IN the wake of the death of someone you love, hindsight is a horrible, wonderful thing. 

If I had known then what I know now, I would have chosen my last words better; I would have made that trip a little earlier. The last time I hugged them, I would have held on a beat longer. I would have, I would have, I would have.

If we are lucky, in our lifetime, we will meet people who we become completely entangled with. Sometimes they become our life partners, but mostly they become our best friends. 

Of course, that kind of love rarely lends itself to sweeping declarations. Day to day, their presence is so unremarkable you would hardly notice it. It is funny how someone can stitch themselves into the fabric of your life so tightly that you would hardly recognise your world without them. The unbelievable privilege of a person who cares about you almost unconditionally; someone who is waiting in the wings, will humble you when required, and who can pick you up off your backside depending on what life has thrown at you that week.

And so, what then? Do we trust the people we love to know that we love them? And if you knew you were running out of chances to tell them how much they meant to you, would it change how you talked to them? Should it? 

There are plenty of platitudes about treating each day as though you may never get another. It is a noble enough concept, if a little idealistic. Not to mention that any time a friend of mine has uttered the phrase “carpe diem”, it has been used to justify a chaotic, irresponsible life decision.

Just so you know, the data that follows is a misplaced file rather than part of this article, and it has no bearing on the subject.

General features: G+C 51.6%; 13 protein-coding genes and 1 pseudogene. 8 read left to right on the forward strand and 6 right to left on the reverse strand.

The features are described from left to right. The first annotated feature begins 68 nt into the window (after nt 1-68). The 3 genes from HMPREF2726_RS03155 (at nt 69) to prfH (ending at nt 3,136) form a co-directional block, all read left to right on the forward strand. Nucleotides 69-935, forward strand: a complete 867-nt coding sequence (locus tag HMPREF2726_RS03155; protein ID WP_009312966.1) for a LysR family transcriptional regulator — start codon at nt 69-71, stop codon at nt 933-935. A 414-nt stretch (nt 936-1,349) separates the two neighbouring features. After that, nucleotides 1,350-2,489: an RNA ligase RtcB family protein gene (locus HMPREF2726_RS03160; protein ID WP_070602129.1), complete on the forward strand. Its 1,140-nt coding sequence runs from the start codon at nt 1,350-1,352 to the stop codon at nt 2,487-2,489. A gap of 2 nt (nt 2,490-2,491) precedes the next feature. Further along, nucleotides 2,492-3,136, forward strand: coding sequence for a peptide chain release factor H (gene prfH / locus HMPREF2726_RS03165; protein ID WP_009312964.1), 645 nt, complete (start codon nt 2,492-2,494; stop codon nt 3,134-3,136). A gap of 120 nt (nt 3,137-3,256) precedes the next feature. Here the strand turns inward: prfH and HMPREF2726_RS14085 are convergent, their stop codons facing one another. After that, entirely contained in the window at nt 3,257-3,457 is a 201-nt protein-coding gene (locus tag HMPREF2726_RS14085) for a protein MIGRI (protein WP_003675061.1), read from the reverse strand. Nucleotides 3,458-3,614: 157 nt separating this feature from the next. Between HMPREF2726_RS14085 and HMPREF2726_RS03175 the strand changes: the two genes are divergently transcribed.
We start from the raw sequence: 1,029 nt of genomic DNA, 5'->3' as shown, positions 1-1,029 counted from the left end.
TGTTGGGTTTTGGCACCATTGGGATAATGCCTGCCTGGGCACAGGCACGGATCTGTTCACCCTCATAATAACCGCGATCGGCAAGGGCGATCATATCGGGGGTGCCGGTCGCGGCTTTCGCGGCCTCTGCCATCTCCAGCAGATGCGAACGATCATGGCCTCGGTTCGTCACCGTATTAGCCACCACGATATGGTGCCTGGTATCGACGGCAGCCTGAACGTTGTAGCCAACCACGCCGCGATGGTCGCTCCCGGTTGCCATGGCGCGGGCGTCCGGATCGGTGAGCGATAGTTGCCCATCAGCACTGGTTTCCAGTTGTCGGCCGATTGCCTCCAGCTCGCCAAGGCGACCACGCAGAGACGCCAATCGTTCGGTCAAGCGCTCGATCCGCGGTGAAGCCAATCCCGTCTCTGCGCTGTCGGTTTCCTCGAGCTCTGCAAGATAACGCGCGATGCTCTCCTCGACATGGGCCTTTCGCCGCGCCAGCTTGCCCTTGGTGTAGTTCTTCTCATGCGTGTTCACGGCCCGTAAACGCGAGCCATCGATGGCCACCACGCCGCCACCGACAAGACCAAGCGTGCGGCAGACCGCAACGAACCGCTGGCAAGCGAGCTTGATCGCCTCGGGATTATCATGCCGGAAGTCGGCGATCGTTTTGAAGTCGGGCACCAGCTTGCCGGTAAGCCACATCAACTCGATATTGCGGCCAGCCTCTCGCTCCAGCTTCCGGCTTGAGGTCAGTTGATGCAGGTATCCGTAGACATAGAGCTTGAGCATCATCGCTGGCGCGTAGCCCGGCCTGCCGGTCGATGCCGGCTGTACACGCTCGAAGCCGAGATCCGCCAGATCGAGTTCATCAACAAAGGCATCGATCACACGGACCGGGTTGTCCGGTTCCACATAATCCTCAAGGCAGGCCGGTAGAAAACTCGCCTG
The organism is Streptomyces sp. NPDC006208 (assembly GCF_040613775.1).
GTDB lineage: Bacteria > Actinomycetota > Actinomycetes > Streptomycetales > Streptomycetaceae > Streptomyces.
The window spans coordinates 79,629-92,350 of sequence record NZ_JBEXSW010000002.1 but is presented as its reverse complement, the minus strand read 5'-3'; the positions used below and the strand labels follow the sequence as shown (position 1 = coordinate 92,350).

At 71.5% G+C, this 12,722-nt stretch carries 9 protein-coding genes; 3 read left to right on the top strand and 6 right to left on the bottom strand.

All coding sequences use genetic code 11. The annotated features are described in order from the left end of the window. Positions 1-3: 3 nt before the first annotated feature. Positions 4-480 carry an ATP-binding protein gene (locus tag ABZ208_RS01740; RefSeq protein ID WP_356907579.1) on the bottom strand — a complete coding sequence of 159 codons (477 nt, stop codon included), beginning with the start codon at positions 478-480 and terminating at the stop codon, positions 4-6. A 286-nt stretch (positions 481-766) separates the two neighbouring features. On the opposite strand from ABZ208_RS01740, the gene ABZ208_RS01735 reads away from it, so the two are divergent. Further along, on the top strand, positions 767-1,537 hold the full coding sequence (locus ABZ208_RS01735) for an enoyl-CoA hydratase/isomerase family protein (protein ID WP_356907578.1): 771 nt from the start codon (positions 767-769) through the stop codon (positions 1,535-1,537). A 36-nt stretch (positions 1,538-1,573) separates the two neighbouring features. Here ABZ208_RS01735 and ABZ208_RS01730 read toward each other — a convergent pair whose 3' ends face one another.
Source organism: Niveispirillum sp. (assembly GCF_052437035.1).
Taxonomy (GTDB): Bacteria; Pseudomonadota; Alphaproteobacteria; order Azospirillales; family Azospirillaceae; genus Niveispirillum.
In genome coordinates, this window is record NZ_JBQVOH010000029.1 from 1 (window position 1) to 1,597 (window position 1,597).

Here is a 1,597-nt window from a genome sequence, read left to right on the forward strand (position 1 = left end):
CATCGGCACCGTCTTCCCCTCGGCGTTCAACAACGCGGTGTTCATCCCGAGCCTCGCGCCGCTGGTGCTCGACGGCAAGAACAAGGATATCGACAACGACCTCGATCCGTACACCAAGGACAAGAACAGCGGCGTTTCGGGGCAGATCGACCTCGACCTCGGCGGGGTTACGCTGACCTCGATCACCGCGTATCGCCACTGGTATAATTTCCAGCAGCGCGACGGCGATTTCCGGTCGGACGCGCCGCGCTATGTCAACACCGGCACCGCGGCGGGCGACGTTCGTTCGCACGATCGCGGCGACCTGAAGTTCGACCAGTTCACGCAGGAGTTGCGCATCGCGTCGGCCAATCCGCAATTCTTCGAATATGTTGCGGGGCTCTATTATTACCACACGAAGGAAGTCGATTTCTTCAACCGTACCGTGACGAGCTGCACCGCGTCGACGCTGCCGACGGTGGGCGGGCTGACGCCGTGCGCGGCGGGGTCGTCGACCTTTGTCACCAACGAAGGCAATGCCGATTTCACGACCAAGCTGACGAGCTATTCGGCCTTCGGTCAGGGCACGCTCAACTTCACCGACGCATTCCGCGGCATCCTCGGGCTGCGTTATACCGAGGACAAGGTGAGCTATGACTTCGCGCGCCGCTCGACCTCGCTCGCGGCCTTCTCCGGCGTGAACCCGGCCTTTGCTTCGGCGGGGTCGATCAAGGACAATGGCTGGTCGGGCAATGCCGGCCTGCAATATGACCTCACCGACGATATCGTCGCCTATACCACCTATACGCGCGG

Besides, I do not think that it would do any of us any good to approach every single conversation with the emotional ferocity that we might never have another one. Aside from being a little hysterical, it would be incredibly tiring. It would also undercut the fundamental rule of good friendship: that it usually exists without any fanfare at all.

When faced with the passing of someone you love, the nature of conversations change. How could they not? Everything that I never needed to say suddenly becomes everything that I simply did not. 

I am being stupid, I know I am. When I think back to my favourite conversations with a departed friend, it is not the mushy moments that I hold closest to my heart; it is literally everything else. It is the bratty, flippant exchanges in the face of something enormously scary. Reminiscing about every stupid, usually drunken night. It is the kind of dark, unflattering jokes that you only utter to someone you trust with your life.

And, no matter how tempting it might be to wish that I told them what I feel now -- that I loved them with my whole heart and then some -- I know they would simply have told me to “get a grip”.

Still, if knowing that someone loved you unequivocally is the greatest joy any of us will ever have, reckoning with the fact that you are out of chances to have those conversations is the biggest heartbreak.

Down to every last unremarkable word.